Friday’s bomb scare in Carlton County will be used by some to make water protectors seem dangerous, shifting attention away from real dangers posed by the Enbridge Line 3 tar sands pipeline.
Water protectors were demonstrating against Line 3 in Carlton County Friday. As the event was happening, the county received a 9-1-1 call reporting a “suspicious device,” the Sheriff’s Office said. A news story called it “a suspicious package thrown into a pipeline construction area.”
The county’s response was quick and perhaps excessive. It called in the bomb squad. Law enforcement evacuated 40 nearby residences within a half-mile radius of the device. Carlton County Sheriff Kelly Lake called in regional and federal law enforcement. She’s calling for maximum charges and penalties.
There was no bomb. Still, placing a “replica device” that causes fear and panic is a crime.
The incident occurred near Camp Migizi, an Indigenous-led frontline resistance camp, but the protests that day were several miles away from where the incident occurred.
There’s been no information released that ties the incident to Camp Migizi or the protest. There have been no arrests. Yet without evidence, Enbridge and others are blaming water protectors.
Enbridge evacuated its workers and, out of an abundance of caution, shut down its operational pipelines in the area.
Putting the lives of workers and others at risk is unacceptable. Protestors need to know actions that put people in harm’s way will be prosecuted, and that we are working with the police and other authorities to assure worker safety.Enbridge statement
Taysha Martineau, a Fond Du Lac Band member and part of Camp Migizi said: “The criminalization of water protectors and Indigenous leaders of the resistance is a tale as old as time immemorial. We stand with Camp Migizi.”
Sam Grant, executive director of MN350, called Friday’s use of the emergency alert system for what turned out to be a false alarm “inappropriate fear mongering.” The protests have been peaceful, he said.
“The real violence happening in Northern Minnesota is what is being done as Enbridge constructs Line 3. We remain focused on protecting our water, land, wildlife and human life,” Grant said.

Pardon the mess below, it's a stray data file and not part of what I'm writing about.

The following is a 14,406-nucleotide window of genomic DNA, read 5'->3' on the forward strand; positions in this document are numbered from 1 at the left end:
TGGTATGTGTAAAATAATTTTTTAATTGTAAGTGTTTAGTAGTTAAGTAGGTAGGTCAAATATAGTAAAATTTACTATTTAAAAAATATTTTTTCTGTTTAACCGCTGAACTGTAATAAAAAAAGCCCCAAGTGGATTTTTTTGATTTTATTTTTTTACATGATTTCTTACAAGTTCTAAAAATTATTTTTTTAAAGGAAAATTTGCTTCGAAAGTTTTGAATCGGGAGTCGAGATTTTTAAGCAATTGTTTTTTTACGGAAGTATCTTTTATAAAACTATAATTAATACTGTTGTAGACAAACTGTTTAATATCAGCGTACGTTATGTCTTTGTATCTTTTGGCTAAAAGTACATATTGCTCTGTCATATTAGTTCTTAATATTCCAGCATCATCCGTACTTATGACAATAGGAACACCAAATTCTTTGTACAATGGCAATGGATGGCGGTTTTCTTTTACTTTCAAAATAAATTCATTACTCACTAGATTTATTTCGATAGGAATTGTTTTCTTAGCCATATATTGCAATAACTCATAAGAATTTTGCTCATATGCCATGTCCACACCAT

The water protector movement is wide and deep
Water protectors are not a monolithic group, they come from many backgrounds and motivations.
Some are Indigenous people with a deep connection to the land and concern for treaty rights. Others got involved to protect clean water from oil spills. Many are young people fearful of Line 3’s climate damage. They are clergy and scientists, and students and parents and people from all walks of life.
Individuals and organizations in the movement use different strategies.
Some seek justice through the courts. Others write letters to the editor or elected representatives. Still others seek justice by taking to the streets and forests with prayer vigils, marches, and rallies.
Some do nonviolent civil disobedience, trespassing on Enbridge property and refusing to leave. Some chain themselves to Enbridge equipment if only to pause the project for a short time. One person even camped in a tree on Line 3’s route.
These aren’t violent crimes. They are acts of moral conviction. People are willing to pay a ticket or spend a night or two in jail to take a stand, a very American thing to do.
A familiar narrative
The suspect could be a water protector, a lone wolf who had nothing to do with the local water protector movements, or a plant to discredit water protectors and sow division within the movement. The person could be Indigenous or non-Indigenous.
We. Don’t. Know.
A call to the Carlton County Sheriff’s office today for an update has not yet been returned.
Law enforcement has not released a description of the device. People who were on site but asked not to be named are saying the device was a rape whistle. This could have been used to symbolize the rape of Mother Earth.
We can make better judgments when we get more details.
Standing Rock is a cautionary tale. Recall Dakota Access Pipeline (DAPL) oil executives tried to frame water protectors as terrorists. (Recall, too, how Pope Francis seemed to back Standing Rock’s efforts to block DAPL, saying “indigenous cultures have a right to defend ‘their ancestral relationship to the earth.”)
Tara Houska of the Giniw Collective recalled similar tactics at Standing Rock.